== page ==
What a nonsense question, what does that mean . left brain , right brain, Everyone has booth sides. Why would I sail anywhere on a Asian boat , when I can have good german/french engineering!!!!!!.

Dave
My Asian boat (more of which are STILL out cruising than perhaps any other design) has been RTW once already and has probably done half that distance again in bluewater under various owners. She's ready to go again once her owner (me) gets his act together.

Oh, and she's 35 years old. I'd say that "Asian engineering" has held up just fine, thank you very much.
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Old 16-11-2012, 07:57   #308
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Re: Bluewater Cruising Capability

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My Asian boat (more of which are STILL out cruising than perhaps any other design) has been RTW once already and has probably done half that distance again in bluewater under various owners. She's ready to go again once her owner (me) gets his act together.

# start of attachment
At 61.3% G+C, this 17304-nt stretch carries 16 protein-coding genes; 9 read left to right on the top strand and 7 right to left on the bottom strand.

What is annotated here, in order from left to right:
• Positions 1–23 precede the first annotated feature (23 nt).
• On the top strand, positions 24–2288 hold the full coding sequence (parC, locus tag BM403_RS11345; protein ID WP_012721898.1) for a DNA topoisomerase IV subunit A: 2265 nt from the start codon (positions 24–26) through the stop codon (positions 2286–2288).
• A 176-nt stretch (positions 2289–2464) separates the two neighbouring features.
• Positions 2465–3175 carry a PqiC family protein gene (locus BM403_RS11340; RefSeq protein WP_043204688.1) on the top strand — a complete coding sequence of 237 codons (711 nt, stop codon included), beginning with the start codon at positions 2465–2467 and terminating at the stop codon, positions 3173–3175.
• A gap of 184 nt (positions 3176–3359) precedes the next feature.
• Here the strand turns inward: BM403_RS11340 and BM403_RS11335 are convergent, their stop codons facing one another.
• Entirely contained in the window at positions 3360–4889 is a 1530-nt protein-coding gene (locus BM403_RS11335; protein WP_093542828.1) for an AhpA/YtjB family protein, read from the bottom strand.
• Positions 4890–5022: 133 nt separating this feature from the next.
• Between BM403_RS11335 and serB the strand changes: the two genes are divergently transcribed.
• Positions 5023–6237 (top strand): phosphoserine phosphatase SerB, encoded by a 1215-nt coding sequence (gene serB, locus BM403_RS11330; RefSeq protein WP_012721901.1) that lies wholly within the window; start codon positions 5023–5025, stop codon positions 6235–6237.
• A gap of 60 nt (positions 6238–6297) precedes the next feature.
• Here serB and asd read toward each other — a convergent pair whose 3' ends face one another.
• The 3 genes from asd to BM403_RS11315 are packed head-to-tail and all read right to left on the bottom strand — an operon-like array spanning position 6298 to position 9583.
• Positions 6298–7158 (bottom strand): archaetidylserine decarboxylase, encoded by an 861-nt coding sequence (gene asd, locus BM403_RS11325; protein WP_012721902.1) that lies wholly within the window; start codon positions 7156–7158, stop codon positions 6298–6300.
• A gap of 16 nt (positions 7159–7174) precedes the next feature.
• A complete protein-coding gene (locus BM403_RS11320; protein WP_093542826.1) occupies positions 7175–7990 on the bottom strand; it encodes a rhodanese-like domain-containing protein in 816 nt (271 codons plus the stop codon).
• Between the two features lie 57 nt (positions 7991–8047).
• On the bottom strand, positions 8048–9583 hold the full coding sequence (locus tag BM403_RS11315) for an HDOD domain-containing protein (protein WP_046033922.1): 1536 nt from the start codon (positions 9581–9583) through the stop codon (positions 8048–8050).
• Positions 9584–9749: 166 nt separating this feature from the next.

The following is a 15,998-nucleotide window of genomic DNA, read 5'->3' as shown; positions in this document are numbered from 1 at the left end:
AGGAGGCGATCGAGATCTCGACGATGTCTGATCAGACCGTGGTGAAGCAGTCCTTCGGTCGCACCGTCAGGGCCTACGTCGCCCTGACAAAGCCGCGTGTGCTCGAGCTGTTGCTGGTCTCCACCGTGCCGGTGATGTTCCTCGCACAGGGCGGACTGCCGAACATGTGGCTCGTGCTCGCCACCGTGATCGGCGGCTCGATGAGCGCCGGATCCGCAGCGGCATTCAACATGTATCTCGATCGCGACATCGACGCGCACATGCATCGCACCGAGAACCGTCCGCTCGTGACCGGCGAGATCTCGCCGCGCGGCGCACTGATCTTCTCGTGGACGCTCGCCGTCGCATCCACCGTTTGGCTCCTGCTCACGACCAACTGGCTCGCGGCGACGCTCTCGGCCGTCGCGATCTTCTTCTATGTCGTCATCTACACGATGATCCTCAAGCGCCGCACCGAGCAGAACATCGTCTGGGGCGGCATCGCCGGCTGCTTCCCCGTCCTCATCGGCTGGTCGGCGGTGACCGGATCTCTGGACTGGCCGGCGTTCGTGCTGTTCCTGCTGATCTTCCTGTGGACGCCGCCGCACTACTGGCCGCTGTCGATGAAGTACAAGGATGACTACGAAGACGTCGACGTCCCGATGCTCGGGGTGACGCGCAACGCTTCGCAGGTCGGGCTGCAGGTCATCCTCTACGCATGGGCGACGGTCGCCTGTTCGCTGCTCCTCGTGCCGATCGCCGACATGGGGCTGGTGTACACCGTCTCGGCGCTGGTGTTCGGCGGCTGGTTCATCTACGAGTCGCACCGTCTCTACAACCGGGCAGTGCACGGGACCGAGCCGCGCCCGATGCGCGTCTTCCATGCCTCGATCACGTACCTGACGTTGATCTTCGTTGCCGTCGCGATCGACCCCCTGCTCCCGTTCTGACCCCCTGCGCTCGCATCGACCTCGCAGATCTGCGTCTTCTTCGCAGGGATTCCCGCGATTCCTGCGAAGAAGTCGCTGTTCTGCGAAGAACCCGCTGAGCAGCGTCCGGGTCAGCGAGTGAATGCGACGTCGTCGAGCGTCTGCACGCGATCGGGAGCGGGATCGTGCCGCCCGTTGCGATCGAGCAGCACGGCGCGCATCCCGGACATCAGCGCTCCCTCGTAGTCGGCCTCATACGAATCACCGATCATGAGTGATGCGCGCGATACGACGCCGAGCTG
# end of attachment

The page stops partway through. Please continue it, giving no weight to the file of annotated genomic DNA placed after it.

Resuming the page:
Oh, and she's 35 years old. I'd say that "Asian engineering" has held up just fine, thank you very much.
I can see you love your boat. I respect that. I also respect the fact you chose her for a reason.

Based on that fact; how many hurricanes has she been through?

I don't want statistics of other hulls like her. I want the information on her. Don't count the hurricanes/cyclones/typhoons where she was tied/anchored.

I think this is a good rating system for true blue water.